“I had volunteered to help out on the day as someone from the London Transition Hub and a London-based member of the Transition Network team. I didn’t feel I had much sense of what the event was going to be like, but knew we’d be building stuff together to help us imagine and step into the future and I felt really curious about what that would feel like”. Sarah McAdam, Transition Network.
“It was a very early start and the set up was momentous. We had a lot to do and the clock was ticking. The lift to get tables and chairs into the space wasn’t working and the wonderful team of volunteers were sweating through lifting piles of chairs and cardboard and tables into the space. I remember directing people where to put things and running around a lot!” Ruth Ben Tovim.
“I got chatting to a few people while we were waiting to go into the Great Hall, and quickly felt at home, among friends. The doors to the Great Hall were closed. There was quite a sense of anticipation building up as we waited to be let in”. Greta Hughson.
“I was part of the reception team and I really enjoyed greeting people as they arrived. It was clear that most participants had no idea what to expect, some were long-standing Transitioners and others had come on a bit of whim having seen something about the event on social media. Many mentioned they had been involved in the XR protests that had taken place across London over the previous fortnight and they were clearly still feeling the impacts (positive and negative) of that experience”. Sarah McAdam.
“I could not get out of my mind that the Grand Hall had burnt to the ground 3 years earlier and that superhuman efforts of imagination, good will, hard work and determination the Hall had seen it rebuilt – beautifully. Remarkable things really are possible. I felt this all fed into what we were there to do that day”. Lucy Neal.
“As the room began to fill, I retreated to a corner to get a better panorama of the participants present. With approximately seventy people present in the room, I counted only six that I could categorise as belonging to racialised minority groups (RMGs). Like others I had just spoken to, I promoted the event as widely as I could. In my case, I focused my efforts specifically on speaking to people of Afro-Caribbean descent. Whilst many people had indicated an interest in the overarching theme, far more expressed reservations; Sunday remains a sacred day for church, family and rest”. Nick Anim.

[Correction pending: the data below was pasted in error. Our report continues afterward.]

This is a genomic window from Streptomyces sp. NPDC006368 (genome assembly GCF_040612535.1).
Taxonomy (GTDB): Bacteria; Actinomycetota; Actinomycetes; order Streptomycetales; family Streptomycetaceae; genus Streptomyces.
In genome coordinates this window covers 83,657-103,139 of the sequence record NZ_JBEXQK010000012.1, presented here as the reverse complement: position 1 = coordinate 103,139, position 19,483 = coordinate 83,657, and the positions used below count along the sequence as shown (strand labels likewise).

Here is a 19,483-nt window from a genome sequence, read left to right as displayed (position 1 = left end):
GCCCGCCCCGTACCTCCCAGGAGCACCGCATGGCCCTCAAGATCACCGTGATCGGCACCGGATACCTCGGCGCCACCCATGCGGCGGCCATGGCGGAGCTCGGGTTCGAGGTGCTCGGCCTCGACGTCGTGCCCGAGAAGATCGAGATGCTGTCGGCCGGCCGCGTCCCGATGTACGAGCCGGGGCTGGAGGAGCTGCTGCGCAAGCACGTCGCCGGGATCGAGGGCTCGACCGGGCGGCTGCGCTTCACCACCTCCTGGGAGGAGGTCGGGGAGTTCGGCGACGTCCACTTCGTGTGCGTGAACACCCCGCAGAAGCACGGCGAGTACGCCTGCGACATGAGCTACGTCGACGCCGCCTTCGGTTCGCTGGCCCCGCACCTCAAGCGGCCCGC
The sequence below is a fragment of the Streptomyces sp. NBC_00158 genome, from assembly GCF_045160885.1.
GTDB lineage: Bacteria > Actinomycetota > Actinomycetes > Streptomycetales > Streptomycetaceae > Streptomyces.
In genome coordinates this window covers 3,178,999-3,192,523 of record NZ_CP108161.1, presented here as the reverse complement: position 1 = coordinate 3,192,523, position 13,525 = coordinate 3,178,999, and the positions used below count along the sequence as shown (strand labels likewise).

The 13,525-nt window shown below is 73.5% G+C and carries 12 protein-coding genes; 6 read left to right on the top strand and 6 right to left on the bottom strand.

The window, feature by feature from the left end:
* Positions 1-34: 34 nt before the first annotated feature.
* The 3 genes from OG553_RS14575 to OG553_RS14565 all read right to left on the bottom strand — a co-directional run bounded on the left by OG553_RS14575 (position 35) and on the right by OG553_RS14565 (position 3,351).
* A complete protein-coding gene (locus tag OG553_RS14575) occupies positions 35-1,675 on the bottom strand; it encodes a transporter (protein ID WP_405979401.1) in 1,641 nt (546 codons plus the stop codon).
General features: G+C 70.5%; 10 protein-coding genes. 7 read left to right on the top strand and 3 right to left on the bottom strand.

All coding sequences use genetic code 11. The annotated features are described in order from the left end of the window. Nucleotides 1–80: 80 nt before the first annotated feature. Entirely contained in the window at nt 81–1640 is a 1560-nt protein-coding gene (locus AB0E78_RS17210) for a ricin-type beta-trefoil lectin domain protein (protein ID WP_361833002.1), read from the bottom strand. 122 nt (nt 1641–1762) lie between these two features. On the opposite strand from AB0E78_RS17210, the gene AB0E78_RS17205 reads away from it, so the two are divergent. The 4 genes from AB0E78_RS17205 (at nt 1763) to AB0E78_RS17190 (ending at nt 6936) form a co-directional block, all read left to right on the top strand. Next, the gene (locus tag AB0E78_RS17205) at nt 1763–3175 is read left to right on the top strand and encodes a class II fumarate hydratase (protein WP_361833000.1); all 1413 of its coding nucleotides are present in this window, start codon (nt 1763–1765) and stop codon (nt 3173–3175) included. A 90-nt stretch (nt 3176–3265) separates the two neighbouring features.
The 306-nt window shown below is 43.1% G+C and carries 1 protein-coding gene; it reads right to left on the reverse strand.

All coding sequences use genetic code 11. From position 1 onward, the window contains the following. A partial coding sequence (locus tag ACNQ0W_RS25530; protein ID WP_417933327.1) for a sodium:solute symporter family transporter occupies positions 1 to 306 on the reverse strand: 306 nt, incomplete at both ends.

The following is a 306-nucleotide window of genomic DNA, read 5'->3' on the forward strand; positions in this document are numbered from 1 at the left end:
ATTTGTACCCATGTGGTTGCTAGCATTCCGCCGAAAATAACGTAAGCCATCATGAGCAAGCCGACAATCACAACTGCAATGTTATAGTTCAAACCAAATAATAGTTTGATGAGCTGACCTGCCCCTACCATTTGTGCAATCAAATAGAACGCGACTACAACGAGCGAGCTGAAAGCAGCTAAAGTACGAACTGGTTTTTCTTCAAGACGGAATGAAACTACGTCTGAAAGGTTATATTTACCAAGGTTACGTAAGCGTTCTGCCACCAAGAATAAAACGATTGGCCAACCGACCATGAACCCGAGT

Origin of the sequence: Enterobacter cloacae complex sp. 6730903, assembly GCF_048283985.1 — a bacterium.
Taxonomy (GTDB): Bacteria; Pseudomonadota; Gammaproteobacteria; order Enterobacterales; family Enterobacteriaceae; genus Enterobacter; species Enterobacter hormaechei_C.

“I felt really excited when the doors opened and we walked into the Great Hall. It’s a beautiful room and there was something almost theatrical about the way that the whole audience entered as a group”. Sarah McAdam.
“Noticeably entranced and subdued by awe, here we all were, a hundred and sixty TN attendants locked into, and seemingly overloaded by, a sense of communal incredulity, staring at the scarred but sacred walls of the Grand Hall, which stood in marked contrast to the exquisite patternings of the stunning lattice ceiling. The subliminal symbolisms connecting this space to our presence and purpose were quite surreal and overwhelming”. Nick Anim.
“When the hall first opened with the expansive music going on, watching people slowly walk up to the red ribbon was wonderful. They slowly walked in, they looked up, looked around, then slowed to a standstill as Ruth welcomed them. It had a definite feeling that ‘this was a moment we were all in’”. Rob Shorter, volunteer and participant.
“I held the red ribbon and could feel the excitement as people counted forward the years”. Hilary Jennings.
“Honestly, I think I felt a bit silly counting forward, but it did have the effect of bringing us all collectively into an imagined future”. Greta Hughson.
“I couldn’t stop smiling whilst the event was introduced. What a magical and special occasion this was to be a part of. I felt very lucky to be there”. Rob Shorter.
“It’s a key moment of staging that requires an early and instant surrender to make-believe. We all have to do it together. And then keep gently reminding and reinforcing”. Lucy Neal.